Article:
Not just the personalities, but the relationships between the characters are also based on their colors and respective position in the color wheel. Cherries and Clover make a good couple because they are complementary colors and "opposites attract," while Barry and Amber make a bad couple because they are not complementary colors. I'll leave you to figure out who "should" have been dating who.

As "the Realist," Clover's personal philosophy is positioned between that of his two friends, Barry "the Pessimist" and Amber "the Optimist," who are incidentally positioned on either side of Clover in the color wheel. As the cousin of Barry and friend of Cherries, Violet is rightfully positioned between the two, and she explictly references this in the line "My whole life seems to be a mixture of interactions between you two." She is also sewing a red and blue scarf at the time. And here's a little trivia: almost every male in the production, including myself, is color blind.

There is also an elevation motif in which happy scenes tend to take place up high (rooftops, in trees, on a fence) while sad scenes are down low (under a bridge). There are other, lesser symbolisms, but I'll leave the rest to the viewership. As for the aforementioned psychological motivations of the two couples:

I think the real difference between Cherries and Clover's relationship and Barry and Amber's is rooted in philosophy. The film portrays Optimism and Pessimism as inherently biased perspectives, as half-truths, while Realism is the full picture. Optimism is about looking on the bright side, while Pessimism is about focusing on the negatives, expecting the worst, but Realism, by my definition, is about looking at both the bright side and the dark side so as to see the full scope of things. Cherries and Clover's Realistic outlook is their saving grace, while Barry and Amber's reliance on Optimism and Pessimism is their downfall. Amber is so stubbornly optimistic that she refuses to acknowledge that her relationship has a problem, she thinks if she just keeps focusing on the bright side everything will fix itself. And Barry's pessimism leads him to believe that "nothing better is possible," so why even try?

The film's stance is simple, and it's real target here is Optimism. Few people advocate Pessimism as a great outlook on life, but Optimism is still widely celebrated. The real problem with Optimism is that it's not about seeing the reality of the situation, the truth, just the pleasant parts. It's this kind of attitude that allows people to turn a blind eye to injustice, to try and ignore an issue rather than address it. Let us not run from our problems but confront them. People are able to accomplish great things, if only they have the courage to attempt them.

The hardest thing in the world is to look in a mirror objectively. To see what is really there, rather than what we wish to see. Truth is rarely even the objective of examination, so it's no wonder we hardly ever encounter it. You get what you want in life. If Amber cared about the truth, about the reality of her relationship, she would admit its faults and fix them. But she doesn't want reality, so fortunately she won't get it. True love is impossible for the dishonest.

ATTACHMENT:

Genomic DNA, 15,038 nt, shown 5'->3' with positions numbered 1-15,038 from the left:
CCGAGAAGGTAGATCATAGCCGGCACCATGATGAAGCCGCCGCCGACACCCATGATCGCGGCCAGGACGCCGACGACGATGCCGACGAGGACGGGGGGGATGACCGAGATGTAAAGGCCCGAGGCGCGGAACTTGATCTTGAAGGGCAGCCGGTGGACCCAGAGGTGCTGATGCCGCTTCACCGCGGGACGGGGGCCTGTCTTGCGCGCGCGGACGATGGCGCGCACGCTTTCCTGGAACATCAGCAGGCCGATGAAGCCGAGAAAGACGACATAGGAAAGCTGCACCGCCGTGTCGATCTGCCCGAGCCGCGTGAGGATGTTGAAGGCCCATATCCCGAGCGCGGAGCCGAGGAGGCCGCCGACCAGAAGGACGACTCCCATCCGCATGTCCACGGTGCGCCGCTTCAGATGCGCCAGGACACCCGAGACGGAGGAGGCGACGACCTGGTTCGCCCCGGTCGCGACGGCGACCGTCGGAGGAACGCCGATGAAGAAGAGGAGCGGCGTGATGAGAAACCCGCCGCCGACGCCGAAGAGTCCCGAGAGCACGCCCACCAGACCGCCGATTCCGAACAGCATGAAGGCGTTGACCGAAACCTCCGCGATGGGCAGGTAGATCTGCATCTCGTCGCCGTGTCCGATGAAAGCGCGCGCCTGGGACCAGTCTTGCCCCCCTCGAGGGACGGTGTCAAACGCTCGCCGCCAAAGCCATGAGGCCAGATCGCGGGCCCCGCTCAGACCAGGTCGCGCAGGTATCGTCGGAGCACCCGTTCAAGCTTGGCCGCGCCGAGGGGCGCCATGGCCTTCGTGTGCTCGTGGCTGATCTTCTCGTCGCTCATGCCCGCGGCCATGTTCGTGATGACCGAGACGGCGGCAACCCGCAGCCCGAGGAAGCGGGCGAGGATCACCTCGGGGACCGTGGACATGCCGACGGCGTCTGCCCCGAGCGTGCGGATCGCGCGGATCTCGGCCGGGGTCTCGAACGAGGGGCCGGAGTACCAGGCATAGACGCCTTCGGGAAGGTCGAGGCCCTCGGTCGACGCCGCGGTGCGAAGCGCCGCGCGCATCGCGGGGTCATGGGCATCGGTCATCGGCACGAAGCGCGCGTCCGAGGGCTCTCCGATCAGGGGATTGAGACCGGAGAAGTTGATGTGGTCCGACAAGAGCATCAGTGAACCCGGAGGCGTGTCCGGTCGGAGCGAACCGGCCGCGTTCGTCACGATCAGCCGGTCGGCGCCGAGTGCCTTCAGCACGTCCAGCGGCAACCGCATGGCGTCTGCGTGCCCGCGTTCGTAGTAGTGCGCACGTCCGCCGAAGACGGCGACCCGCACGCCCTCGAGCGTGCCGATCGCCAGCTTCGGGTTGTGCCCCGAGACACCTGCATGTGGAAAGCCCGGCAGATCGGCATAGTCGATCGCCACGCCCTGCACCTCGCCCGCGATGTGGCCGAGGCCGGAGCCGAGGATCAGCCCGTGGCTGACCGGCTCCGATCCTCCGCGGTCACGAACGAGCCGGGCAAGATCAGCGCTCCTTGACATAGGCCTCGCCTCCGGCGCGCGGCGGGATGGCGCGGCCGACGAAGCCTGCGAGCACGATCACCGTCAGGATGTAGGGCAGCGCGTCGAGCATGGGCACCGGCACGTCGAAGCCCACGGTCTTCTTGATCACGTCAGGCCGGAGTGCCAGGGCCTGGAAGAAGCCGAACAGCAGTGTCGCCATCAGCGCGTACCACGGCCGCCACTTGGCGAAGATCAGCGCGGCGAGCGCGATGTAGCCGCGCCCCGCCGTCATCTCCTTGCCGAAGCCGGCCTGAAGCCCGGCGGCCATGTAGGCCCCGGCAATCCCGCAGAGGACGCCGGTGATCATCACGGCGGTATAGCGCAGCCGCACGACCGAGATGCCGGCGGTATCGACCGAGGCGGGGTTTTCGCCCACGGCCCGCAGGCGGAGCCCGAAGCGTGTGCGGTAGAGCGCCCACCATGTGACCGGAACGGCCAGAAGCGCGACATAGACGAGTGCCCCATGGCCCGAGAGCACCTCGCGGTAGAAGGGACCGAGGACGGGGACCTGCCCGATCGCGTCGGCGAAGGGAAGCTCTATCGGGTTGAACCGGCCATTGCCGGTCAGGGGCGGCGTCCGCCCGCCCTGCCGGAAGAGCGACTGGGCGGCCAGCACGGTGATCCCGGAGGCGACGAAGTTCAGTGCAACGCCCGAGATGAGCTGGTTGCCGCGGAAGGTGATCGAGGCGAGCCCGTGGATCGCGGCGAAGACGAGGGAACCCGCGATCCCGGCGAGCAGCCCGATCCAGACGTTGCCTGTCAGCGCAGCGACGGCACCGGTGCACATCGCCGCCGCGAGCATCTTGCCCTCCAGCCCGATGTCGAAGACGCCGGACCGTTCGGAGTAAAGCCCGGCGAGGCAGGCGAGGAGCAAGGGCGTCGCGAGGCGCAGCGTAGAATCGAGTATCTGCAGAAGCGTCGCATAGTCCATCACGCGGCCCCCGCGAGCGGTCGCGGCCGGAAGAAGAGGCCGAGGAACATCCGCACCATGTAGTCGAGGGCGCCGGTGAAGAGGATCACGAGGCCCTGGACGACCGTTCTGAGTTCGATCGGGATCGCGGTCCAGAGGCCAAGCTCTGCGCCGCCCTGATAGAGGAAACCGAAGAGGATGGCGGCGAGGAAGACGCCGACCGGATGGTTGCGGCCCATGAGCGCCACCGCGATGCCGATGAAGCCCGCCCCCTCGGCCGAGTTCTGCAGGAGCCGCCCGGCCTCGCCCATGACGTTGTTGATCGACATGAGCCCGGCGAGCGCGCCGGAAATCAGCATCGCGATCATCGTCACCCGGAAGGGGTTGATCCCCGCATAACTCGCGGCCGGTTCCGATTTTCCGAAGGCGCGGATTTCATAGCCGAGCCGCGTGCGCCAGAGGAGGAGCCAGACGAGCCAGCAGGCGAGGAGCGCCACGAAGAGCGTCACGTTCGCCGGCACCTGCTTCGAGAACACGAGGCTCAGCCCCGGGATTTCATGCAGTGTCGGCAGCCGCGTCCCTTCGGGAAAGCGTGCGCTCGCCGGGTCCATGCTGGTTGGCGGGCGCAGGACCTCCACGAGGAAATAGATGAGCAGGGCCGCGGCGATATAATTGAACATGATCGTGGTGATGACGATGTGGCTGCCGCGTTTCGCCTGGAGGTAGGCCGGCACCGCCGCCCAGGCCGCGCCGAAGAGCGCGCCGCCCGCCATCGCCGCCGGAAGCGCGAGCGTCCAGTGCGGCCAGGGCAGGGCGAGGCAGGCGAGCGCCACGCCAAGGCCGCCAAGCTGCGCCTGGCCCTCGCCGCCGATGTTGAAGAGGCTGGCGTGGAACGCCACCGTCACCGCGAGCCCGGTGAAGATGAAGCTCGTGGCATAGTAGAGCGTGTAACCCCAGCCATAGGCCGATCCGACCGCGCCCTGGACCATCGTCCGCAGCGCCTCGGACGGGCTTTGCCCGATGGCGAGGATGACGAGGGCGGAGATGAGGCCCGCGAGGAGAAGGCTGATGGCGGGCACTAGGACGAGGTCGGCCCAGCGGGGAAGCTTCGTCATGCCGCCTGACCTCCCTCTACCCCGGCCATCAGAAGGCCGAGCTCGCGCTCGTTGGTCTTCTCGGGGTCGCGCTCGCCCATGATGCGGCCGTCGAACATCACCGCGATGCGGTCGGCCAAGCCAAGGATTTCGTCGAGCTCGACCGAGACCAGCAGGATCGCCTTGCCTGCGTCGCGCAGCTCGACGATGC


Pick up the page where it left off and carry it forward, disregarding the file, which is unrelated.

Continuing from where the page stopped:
The thing about Cherries and Clover is that it's traditional in structure and sweet in tone, to make it appealing to a broad audience, but it's philosophical motivations are provocative on the most fundamental of levels. There are criticisms of Optimism and maybe even marriage, two fiercely guarded societal norms, two criticisms most valuable to those who will not hear them, unless they are subtly packaged in say, a romantic comedy?

The dual-layered nature of the film may seem manipulative to some, but it is motivated by the noblest and most timeless ideal we have - Truthfulness. All the conflicts of the film, whether ultimately resolved or not, are a result of personal dishonesty, of self-inflicted delusion. It is these dishonest ideologies that cause Barry and Amber's anguish, their dependency on a fundamentally dysfunctional relationship. And it is Cherries and Clover's love of Realism, or honesty, that lead to their happy demise. Let's not forget that they are teenagers! It would be absurd for them to stay together forever. Even more absurd than the notion of two adults staying together FOREVER. Love needs no contract, just as friendship doesn't, and if it fades in time we should be brave enough to admit it, so that we may part and find love elsewhere, rather than insisting it's still here.

Honesty! Realism! True conditional love! These are the pillars of the film, and of any great romance. These are the answers to the inevitable question: "What's the film about?"